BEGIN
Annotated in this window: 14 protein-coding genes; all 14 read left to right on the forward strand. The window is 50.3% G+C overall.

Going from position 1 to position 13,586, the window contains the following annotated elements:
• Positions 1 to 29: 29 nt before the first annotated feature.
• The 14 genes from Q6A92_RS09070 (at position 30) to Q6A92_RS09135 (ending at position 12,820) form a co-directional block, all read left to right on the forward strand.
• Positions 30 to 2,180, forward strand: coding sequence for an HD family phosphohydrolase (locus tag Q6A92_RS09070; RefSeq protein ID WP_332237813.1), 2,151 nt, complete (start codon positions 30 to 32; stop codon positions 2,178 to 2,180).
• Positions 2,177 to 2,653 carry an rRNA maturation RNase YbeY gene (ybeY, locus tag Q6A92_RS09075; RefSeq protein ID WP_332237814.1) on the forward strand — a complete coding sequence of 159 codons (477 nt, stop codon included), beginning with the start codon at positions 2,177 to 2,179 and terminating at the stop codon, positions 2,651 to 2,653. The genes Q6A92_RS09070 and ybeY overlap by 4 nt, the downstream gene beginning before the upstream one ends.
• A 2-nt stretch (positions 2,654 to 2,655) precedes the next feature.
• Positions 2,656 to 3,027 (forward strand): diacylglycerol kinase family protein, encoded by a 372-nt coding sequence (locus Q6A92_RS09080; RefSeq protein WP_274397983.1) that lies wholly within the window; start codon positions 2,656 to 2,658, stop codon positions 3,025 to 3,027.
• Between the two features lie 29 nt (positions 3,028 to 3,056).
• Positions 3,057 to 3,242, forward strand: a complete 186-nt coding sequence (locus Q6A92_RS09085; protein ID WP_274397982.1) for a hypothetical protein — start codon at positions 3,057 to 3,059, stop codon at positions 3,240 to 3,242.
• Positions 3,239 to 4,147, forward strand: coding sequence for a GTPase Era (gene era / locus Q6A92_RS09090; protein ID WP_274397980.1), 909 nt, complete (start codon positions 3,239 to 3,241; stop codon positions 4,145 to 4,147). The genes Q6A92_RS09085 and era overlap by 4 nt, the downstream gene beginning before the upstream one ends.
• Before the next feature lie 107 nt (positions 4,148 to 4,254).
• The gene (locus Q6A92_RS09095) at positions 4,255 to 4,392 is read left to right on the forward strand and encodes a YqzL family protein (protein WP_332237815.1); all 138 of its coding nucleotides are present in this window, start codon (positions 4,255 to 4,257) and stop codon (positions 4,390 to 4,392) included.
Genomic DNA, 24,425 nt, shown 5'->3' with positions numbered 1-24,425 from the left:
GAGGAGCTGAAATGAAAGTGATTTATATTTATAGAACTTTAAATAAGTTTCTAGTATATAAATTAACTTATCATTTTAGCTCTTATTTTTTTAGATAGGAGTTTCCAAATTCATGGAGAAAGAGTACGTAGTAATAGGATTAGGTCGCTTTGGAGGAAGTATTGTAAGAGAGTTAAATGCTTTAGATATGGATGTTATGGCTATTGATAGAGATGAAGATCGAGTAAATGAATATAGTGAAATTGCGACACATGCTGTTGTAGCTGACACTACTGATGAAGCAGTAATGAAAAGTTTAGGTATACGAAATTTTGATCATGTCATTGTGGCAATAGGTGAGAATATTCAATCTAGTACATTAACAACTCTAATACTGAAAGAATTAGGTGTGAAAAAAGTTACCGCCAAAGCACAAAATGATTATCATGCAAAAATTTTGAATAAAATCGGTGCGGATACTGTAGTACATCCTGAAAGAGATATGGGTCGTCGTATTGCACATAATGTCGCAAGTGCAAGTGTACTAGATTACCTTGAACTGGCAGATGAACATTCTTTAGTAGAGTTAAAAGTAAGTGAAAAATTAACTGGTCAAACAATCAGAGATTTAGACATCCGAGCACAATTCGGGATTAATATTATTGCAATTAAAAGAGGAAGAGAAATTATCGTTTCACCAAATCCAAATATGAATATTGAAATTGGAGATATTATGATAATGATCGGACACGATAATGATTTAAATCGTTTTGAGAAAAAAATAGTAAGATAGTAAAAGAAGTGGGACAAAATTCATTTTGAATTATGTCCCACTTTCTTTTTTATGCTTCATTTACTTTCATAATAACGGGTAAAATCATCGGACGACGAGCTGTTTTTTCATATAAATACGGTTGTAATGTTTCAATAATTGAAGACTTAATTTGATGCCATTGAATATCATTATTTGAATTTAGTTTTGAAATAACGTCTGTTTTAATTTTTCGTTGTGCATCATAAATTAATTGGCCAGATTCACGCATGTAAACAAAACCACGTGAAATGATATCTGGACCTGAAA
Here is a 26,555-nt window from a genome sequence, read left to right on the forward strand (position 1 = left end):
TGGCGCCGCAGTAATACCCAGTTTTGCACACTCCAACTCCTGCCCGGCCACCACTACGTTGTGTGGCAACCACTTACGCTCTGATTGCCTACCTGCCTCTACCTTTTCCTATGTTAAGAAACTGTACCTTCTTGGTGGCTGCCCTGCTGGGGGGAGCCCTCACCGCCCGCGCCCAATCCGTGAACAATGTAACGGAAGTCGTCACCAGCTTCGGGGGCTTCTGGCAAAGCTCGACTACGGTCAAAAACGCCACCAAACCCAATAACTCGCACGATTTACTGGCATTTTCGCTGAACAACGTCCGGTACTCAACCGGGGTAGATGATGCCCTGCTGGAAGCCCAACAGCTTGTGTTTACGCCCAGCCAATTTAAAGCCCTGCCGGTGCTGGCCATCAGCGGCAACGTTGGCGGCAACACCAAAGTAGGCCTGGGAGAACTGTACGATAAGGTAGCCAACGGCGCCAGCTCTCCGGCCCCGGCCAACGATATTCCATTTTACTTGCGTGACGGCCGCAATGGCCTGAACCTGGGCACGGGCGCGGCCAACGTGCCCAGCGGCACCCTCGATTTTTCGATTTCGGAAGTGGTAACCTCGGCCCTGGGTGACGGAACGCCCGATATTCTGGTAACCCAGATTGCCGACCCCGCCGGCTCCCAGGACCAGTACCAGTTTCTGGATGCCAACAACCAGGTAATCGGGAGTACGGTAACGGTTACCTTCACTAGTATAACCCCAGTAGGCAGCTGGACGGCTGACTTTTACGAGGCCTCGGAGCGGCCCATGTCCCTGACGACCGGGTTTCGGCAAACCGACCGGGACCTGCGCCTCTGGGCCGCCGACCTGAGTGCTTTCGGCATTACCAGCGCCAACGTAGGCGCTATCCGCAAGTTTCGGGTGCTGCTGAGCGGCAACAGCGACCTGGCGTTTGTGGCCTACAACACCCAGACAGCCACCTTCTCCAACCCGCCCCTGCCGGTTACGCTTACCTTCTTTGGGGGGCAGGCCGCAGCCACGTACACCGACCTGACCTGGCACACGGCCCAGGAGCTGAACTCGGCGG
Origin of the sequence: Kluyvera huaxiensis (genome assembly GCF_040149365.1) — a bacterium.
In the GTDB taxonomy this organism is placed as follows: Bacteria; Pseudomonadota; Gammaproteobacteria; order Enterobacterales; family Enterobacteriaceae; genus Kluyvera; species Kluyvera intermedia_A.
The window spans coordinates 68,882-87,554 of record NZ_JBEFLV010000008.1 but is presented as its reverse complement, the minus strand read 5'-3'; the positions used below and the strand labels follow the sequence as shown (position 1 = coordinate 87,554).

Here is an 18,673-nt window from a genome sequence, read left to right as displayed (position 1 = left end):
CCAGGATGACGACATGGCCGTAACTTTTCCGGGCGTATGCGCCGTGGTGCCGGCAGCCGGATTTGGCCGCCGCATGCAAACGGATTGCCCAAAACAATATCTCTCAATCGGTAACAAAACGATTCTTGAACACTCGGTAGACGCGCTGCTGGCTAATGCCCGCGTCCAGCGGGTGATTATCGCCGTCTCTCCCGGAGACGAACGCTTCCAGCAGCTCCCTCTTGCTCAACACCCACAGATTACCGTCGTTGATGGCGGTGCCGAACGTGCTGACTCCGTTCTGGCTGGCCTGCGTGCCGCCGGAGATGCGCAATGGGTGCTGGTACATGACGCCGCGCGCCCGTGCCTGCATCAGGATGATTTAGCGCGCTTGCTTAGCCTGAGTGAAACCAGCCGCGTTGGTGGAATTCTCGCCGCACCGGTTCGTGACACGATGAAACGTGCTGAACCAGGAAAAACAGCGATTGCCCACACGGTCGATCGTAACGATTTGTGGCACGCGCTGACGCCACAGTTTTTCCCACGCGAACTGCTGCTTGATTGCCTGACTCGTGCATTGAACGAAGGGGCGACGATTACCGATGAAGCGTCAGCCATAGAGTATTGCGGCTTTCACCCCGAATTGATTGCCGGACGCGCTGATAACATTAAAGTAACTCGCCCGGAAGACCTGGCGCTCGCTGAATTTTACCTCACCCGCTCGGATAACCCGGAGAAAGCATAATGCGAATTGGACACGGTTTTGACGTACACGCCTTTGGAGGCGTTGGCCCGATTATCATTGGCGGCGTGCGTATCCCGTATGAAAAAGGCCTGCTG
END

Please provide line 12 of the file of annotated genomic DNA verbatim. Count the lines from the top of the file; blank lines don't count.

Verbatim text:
• Before the next feature lie 107 nt (positions 4,148 to 4,254).